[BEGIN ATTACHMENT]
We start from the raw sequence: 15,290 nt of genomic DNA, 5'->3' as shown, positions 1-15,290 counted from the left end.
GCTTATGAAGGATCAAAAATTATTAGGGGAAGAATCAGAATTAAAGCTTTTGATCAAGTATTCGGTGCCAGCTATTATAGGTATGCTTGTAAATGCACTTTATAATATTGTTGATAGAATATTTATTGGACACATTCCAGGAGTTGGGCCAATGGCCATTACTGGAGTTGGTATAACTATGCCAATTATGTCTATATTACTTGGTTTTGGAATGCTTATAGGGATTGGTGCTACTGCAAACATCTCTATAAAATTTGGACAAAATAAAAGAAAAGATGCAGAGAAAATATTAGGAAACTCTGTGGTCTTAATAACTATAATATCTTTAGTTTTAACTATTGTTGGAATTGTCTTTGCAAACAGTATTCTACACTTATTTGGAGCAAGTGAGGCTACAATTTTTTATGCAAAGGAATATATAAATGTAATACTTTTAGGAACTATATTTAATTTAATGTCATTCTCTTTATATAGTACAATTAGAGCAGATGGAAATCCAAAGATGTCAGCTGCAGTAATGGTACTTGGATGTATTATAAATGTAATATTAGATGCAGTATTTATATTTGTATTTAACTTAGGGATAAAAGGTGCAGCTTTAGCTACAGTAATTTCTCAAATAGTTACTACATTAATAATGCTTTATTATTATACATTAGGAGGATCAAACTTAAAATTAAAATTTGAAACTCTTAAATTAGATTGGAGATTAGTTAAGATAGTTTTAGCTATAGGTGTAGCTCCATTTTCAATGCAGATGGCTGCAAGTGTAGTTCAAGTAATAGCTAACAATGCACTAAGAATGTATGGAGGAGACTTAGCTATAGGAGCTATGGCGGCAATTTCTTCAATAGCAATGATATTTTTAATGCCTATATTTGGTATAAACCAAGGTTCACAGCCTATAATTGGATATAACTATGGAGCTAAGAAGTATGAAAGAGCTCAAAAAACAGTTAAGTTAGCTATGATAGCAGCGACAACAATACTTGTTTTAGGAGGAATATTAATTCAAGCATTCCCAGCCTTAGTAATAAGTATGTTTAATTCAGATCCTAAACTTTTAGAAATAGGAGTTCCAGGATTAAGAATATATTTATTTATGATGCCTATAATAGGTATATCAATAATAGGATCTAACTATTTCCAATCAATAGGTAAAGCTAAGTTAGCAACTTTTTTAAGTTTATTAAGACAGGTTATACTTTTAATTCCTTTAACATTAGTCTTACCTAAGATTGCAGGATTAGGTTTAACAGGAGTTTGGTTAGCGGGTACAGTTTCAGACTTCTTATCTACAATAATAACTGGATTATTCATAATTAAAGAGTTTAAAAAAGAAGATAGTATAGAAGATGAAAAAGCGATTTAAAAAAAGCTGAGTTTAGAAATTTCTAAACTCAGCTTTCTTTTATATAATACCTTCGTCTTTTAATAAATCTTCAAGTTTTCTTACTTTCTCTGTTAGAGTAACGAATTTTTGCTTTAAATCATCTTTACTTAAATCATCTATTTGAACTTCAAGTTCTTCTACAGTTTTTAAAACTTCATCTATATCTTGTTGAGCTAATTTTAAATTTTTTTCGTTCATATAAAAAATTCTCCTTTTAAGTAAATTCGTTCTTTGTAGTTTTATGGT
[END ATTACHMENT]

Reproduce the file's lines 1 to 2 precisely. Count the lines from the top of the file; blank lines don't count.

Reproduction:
We start from the raw sequence: 15,290 nt of genomic DNA, 5'->3' as shown, positions 1-15,290 counted from the left end.
GCTTATGAAGGATCAAAAATTATTAGGGGAAGAATCAGAATTAAAGCTTTTGATCAAGTATTCGGTGCCAGCTATTATAGGTATGCTTGTAAATGCACTTTATAATATTGTTGATAGAATATTTATTGGACACATTCCAGGAGTTGGGCCAATGGCCATTACTGGAGTTGGTATAACTATGCCAATTATGTCTATATTACTTGGTTTTGGAATGCTTATAGGGATTGGTGCTACTGCAAACATCTCTATAAAATTTGGACAAAATAAAAGAAAAGATGCAGAGAAAATATTAGGAAACTCTGTGGTCTTAATAACTATAATATCTTTAGTTTTAACTATTGTTGGAATTGTCTTTGCAAACAGTATTCTACACTTATTTGGAGCAAGTGAGGCTACAATTTTTTATGCAAAGGAATATATAAATGTAATACTTTTAGGAACTATATTTAATTTAATGTCATTCTCTTTATATAGTACAATTAGAGCAGATGGAAATCCAAAGATGTCAGCTGCAGTAATGGTACTTGGATGTATTATAAATGTAATATTAGATGCAGTATTTATATTTGTATTTAACTTAGGGATAAAAGGTGCAGCTTTAGCTACAGTAATTTCTCAAATAGTTACTACATTAATAATGCTTTATTATTATACATTAGGAGGATCAAACTTAAAATTAAAATTTGAAACTCTTAAATTAGATTGGAGATTAGTTAAGATAGTTTTAGCTATAGGTGTAGCTCCATTTTCAATGCAGATGGCTGCAAGTGTAGTTCAAGTAATAGCTAACAATGCACTAAGAATGTATGGAGGAGACTTAGCTATAGGAGCTATGGCGGCAATTTCTTCAATAGCAATGATATTTTTAATGCCTATATTTGGTATAAACCAAGGTTCACAGCCTATAATTGGATATAACTATGGAGCTAAGAAGTATGAAAGAGCTCAAAAAACAGTTAAGTTAGCTATGATAGCAGCGACAACAATACTTGTTTTAGGAGGAATATTAATTCAAGCATTCCCAGCCTTAGTAATAAGTATGTTTAATTCAGATCCTAAACTTTTAGAAATAGGAGTTCCAGGATTAAGAATATATTTATTTATGATGCCTATAATAGGTATATCAATAATAGGATCTAACTATTTCCAATCAATAGGTAAAGCTAAGTTAGCAACTTTTTTAAGTTTATTAAGACAGGTTATACTTTTAATTCCTTTAACATTAGTCTTACCTAAGATTGCAGGATTAGGTTTAACAGGAGTTTGGTTAGCGGGTACAGTTTCAGACTTCTTATCTACAATAATAACTGGATTATTCATAATTAAAGAGTTTAAAAAAGAAGATAGTATAGAAGATGAAAAAGCGATTTAAAAAAAGCTGAGTTTAGAAATTTCTAAACTCAGCTTTCTTTTATATAATACCTTCGTCTTTTAATAAATCTTCAAGTTTTCTTACTTTCTCTGTTAGAGTAACGAATTTTTGCTTTAAATCATCTTTACTTAAATCATCTATTTGAACTTCAAGTTCTTCTACAGTTTTTAAAACTTCATCTATATCTTGTTGAGCTAATTTTAAATTTTTTTCGTTCATATAAAAAATTCTCCTTTTAAGTAAATTCGTTCTTTGTAGTTTTATGGT